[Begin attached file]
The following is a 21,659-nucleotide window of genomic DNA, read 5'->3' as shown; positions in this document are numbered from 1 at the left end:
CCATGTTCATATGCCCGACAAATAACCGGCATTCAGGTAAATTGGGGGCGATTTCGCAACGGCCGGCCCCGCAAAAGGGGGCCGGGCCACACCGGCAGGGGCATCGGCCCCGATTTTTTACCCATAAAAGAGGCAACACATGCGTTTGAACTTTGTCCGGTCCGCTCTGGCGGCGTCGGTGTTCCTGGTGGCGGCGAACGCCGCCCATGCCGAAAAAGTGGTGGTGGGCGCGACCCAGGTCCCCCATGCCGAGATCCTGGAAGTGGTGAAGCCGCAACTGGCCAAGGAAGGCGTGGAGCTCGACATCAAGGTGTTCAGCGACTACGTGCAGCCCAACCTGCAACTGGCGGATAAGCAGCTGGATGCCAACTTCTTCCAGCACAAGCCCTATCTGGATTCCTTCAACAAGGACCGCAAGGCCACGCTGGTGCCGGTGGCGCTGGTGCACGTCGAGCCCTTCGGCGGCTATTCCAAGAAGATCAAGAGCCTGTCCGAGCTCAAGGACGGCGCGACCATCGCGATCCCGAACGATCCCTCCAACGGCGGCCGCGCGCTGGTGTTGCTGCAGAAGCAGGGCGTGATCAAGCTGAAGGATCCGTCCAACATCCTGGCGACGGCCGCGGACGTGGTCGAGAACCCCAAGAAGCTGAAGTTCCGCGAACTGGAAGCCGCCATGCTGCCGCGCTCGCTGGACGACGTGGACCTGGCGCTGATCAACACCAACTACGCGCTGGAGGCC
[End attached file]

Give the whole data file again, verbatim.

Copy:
The following is a 21,659-nucleotide window of genomic DNA, read 5'->3' as shown; positions in this document are numbered from 1 at the left end:
CCATGTTCATATGCCCGACAAATAACCGGCATTCAGGTAAATTGGGGGCGATTTCGCAACGGCCGGCCCCGCAAAAGGGGGCCGGGCCACACCGGCAGGGGCATCGGCCCCGATTTTTTACCCATAAAAGAGGCAACACATGCGTTTGAACTTTGTCCGGTCCGCTCTGGCGGCGTCGGTGTTCCTGGTGGCGGCGAACGCCGCCCATGCCGAAAAAGTGGTGGTGGGCGCGACCCAGGTCCCCCATGCCGAGATCCTGGAAGTGGTGAAGCCGCAACTGGCCAAGGAAGGCGTGGAGCTCGACATCAAGGTGTTCAGCGACTACGTGCAGCCCAACCTGCAACTGGCGGATAAGCAGCTGGATGCCAACTTCTTCCAGCACAAGCCCTATCTGGATTCCTTCAACAAGGACCGCAAGGCCACGCTGGTGCCGGTGGCGCTGGTGCACGTCGAGCCCTTCGGCGGCTATTCCAAGAAGATCAAGAGCCTGTCCGAGCTCAAGGACGGCGCGACCATCGCGATCCCGAACGATCCCTCCAACGGCGGCCGCGCGCTGGTGTTGCTGCAGAAGCAGGGCGTGATCAAGCTGAAGGATCCGTCCAACATCCTGGCGACGGCCGCGGACGTGGTCGAGAACCCCAAGAAGCTGAAGTTCCGCGAACTGGAAGCCGCCATGCTGCCGCGCTCGCTGGACGACGTGGACCTGGCGCTGATCAACACCAACTACGCGCTGGAGGCC